I would like to know how to ensure my girl, who is 16mths old, listens to me when I read books to her?

kids reading books


A 16 mth old child has a very short attention span. So a better way to bring their attention to a stand is to use pictures books. Toddlers relate better to colours and pictures. And get your little gal to look at the picture while you narrate the story. Sit close to her so that as you narrate the story near her ears, she can grasp the info while her eyes browse through the details of the picture.

And as time goes by, you can slowly switch to books that have smaller pictures but more words. Let that be gradual and not too sudden. You will be surprised how your little one can relate to the pictures while you tell the story. How I miss the time I used to that to my little girls :)

Here are some nice picture books I have used when my daughters were toddlers. They worked great for me. Hope they work for you too!

  • Giraffes Can’t Dance by Giles Andreae
  • Fireman Small by Wong Herbert Yee
  • The Little Mouse, the Red Ripe Strawberry, and the Big Hungry Bear by Don Wood
  • Daisy Comes Home by Jan Brett

Happy Reading with your little one!


How do I patiently tell my daughter when she does something wrong? Is it okay to scold a toddler?


I think “scold” itself is rather a harsh word. A better word will be to “discipline” children. An ego eccentric toddler will not be able to understand even if you were to reprimand her. When you’re disciplining your child, make sure your son or daughter knows that you’re trying to get them to discontinue negative behavior, and that you aren’t devaluing them.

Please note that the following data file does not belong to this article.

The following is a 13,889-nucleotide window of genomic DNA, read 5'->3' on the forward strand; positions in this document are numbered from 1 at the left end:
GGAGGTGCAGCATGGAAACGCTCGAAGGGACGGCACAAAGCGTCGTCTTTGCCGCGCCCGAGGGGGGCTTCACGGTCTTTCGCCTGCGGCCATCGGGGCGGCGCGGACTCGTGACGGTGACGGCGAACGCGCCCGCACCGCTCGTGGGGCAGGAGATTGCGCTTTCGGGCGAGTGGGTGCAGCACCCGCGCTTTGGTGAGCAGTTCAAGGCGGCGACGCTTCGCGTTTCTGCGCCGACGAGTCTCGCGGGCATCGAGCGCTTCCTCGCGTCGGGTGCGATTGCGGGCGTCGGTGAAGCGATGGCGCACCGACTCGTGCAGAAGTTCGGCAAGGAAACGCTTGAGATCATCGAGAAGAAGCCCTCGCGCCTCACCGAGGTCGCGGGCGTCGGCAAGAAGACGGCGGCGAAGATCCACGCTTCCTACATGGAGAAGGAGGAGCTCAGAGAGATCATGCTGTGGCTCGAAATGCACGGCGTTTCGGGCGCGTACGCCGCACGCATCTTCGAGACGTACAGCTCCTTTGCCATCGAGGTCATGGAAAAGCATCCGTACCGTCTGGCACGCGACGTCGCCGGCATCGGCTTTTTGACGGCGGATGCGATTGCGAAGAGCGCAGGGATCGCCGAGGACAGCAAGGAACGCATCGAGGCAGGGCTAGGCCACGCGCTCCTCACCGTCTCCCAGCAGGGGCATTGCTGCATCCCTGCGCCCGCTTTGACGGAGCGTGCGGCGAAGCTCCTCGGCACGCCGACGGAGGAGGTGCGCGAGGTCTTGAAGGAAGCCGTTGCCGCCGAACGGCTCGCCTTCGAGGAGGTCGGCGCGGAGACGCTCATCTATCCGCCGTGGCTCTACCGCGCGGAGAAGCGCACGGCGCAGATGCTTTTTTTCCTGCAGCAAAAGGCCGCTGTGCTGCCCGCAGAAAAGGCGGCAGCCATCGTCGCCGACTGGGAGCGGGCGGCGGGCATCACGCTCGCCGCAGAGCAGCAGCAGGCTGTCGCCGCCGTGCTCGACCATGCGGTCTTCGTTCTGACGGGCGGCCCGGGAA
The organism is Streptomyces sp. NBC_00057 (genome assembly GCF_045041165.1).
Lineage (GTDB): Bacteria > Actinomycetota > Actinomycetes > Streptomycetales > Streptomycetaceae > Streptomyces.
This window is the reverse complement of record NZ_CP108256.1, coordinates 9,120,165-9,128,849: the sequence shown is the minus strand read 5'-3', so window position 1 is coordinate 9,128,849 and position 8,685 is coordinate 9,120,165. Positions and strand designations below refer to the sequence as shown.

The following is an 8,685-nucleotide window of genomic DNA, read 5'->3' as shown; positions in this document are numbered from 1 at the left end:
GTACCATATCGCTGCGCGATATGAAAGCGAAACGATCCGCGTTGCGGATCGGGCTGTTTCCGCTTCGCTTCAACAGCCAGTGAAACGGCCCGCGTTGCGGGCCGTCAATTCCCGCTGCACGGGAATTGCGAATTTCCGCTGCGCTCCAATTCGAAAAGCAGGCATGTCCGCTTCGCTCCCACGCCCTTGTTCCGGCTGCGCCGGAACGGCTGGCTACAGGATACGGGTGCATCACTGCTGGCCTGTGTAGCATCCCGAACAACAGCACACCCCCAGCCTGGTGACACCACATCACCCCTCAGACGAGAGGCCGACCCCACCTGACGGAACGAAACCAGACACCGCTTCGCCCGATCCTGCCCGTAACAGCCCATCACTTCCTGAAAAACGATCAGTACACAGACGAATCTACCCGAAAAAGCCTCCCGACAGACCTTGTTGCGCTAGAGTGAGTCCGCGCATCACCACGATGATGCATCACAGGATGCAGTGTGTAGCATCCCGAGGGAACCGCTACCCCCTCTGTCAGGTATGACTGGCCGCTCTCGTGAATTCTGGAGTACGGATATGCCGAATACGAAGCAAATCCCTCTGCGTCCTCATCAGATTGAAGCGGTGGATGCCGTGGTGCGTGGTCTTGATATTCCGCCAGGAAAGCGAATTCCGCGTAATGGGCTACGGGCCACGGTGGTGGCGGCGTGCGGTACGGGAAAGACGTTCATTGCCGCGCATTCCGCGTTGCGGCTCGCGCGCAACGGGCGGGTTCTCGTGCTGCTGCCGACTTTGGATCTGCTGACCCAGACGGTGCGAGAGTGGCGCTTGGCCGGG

scold daughter

Even though toddlers are young, they are more in touch with their feelings than adults can tell. Just because your daughter can’t project her feelings all that well yet, they do know when they feel attacked, and are likely to continue venting out if your approach is is not appeasing to them.

Try not to use negative words when disciplining your girl. For example, when your daughter leaves her toys all over the place and is reaching out for the ball now to play with, do not say ” No! No ball!” “Clean up the toys!”. She will feel agitated!

Instead try using words like: Shall we clean up the toys first? And we can play with the ball together?” Making toddlers listen to you might require you to monkey around a little so do be a little patient on that.

A little time-out on and off might help but not too long. A one and a half minute time out should be sufficient. Try to give time outs only when really necessary. Too much might make the child feel isolated!

About the Author
Ms Sachi is part of Team NYM. She is presently reading her honours in Child Psychology, graded to support her present experience in Early Childhood Education and she further plans to secure it by pursuing a Certificate or Diploma in Early Childhood.

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